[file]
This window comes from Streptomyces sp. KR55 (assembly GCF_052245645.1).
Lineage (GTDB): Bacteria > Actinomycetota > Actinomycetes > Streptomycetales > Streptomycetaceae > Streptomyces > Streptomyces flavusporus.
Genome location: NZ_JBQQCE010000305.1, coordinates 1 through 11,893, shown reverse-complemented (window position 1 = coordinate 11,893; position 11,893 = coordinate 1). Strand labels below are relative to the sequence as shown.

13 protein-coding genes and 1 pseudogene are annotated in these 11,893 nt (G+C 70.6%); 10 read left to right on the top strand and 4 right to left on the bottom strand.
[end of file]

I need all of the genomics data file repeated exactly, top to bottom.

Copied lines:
This window comes from Streptomyces sp. KR55 (assembly GCF_052245645.1).
Lineage (GTDB): Bacteria > Actinomycetota > Actinomycetes > Streptomycetales > Streptomycetaceae > Streptomyces > Streptomyces flavusporus.
Genome location: NZ_JBQQCE010000305.1, coordinates 1 through 11,893, shown reverse-complemented (window position 1 = coordinate 11,893; position 11,893 = coordinate 1). Strand labels below are relative to the sequence as shown.

13 protein-coding genes and 1 pseudogene are annotated in these 11,893 nt (G+C 70.6%); 10 read left to right on the top strand and 4 right to left on the bottom strand.